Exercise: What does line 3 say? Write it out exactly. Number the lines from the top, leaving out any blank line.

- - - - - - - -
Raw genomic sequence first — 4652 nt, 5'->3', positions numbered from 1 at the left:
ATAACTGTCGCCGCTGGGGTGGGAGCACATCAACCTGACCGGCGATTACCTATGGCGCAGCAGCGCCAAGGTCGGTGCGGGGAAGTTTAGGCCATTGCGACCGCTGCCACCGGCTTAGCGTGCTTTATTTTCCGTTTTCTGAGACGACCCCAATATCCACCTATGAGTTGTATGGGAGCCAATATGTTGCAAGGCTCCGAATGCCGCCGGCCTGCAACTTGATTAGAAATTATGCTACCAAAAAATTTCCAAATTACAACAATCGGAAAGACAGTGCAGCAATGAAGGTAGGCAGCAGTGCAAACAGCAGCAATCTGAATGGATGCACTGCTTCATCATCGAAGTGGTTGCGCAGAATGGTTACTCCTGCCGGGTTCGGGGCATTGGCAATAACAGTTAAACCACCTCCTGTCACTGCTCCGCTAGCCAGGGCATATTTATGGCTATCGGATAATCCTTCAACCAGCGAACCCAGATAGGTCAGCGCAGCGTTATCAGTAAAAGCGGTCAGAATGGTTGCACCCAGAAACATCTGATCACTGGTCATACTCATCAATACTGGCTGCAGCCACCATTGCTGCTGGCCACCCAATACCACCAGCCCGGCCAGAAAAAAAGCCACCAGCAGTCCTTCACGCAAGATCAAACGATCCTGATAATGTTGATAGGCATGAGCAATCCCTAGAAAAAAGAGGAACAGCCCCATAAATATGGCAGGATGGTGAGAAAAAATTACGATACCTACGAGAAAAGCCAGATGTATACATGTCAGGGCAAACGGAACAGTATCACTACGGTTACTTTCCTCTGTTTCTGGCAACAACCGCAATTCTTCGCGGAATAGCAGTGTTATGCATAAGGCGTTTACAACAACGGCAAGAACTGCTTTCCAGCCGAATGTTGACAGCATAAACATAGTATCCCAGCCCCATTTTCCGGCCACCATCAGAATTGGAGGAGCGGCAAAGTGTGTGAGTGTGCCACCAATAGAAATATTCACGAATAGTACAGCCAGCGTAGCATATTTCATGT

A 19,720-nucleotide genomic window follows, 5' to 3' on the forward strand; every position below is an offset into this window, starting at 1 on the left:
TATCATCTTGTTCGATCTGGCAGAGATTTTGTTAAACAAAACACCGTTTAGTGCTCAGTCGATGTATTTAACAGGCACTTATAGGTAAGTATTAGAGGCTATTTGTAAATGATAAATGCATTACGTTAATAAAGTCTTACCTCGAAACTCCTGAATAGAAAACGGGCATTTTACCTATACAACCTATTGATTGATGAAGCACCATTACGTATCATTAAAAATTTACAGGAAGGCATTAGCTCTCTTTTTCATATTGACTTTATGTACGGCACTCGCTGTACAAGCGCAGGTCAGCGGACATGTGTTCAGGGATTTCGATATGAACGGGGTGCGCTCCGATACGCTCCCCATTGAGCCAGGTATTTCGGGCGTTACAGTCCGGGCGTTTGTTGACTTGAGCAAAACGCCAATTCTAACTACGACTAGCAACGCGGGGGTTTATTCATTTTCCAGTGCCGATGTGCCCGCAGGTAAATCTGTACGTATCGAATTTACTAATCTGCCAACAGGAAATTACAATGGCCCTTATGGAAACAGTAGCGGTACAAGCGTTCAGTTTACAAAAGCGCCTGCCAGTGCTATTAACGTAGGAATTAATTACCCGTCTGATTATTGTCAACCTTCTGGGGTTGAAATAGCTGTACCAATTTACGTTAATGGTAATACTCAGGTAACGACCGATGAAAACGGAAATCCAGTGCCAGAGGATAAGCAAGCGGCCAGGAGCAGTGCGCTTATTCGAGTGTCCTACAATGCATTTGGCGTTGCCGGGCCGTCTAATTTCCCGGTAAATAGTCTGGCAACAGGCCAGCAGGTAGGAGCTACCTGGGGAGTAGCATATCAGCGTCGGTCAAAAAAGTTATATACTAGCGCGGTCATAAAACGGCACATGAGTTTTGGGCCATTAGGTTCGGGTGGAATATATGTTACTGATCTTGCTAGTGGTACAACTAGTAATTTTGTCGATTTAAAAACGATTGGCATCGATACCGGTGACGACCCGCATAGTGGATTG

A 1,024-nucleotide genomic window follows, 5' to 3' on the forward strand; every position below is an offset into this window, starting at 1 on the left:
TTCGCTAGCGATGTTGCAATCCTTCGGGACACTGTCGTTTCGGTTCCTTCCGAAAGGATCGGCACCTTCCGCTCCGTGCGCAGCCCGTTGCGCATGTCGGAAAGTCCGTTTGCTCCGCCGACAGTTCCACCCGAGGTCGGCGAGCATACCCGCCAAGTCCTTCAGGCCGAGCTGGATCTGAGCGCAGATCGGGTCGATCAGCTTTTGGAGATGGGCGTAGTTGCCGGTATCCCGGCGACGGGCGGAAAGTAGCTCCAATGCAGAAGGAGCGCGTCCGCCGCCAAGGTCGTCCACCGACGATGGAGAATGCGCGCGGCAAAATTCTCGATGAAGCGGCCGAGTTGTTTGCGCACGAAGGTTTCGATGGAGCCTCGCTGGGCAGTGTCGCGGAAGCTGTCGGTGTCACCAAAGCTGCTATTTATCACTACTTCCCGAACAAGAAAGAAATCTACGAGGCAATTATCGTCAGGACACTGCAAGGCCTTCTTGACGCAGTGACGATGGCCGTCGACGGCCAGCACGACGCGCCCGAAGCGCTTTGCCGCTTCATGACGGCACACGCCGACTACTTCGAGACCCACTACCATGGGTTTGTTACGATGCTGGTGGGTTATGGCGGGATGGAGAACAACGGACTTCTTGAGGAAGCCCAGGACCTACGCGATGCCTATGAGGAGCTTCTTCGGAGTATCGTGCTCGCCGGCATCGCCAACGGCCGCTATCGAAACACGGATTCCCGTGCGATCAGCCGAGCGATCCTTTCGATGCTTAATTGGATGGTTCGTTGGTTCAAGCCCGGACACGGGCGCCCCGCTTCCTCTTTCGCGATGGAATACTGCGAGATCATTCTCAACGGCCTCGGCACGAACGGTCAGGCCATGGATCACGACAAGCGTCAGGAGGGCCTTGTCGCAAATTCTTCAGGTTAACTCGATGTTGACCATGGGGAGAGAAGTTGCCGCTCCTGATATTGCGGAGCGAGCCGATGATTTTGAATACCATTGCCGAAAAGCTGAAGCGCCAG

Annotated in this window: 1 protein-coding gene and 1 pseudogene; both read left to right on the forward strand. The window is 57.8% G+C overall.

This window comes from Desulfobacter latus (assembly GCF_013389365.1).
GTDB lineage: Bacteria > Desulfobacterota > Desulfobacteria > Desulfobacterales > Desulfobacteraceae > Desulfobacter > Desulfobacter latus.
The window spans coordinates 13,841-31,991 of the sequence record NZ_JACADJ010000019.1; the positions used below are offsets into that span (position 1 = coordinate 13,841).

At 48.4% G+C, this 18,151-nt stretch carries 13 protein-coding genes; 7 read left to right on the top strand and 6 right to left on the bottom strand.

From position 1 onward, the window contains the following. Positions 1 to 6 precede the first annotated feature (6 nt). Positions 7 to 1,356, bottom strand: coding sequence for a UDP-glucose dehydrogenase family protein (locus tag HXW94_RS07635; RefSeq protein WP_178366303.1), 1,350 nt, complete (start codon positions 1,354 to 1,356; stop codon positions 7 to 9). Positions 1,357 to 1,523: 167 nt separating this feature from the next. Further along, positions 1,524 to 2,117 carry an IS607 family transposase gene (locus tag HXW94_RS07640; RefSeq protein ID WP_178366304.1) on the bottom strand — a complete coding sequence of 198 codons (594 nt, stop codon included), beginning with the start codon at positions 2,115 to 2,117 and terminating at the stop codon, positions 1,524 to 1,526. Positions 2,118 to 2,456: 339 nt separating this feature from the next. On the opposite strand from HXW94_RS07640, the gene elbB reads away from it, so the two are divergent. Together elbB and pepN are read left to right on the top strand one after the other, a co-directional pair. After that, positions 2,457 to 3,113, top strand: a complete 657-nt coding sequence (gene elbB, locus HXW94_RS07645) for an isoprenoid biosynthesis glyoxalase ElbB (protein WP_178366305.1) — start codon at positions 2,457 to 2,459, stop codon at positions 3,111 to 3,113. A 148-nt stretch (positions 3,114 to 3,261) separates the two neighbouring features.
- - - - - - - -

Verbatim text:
A 19,720-nucleotide genomic window follows, 5' to 3' on the forward strand; every position below is an offset into this window, starting at 1 on the left: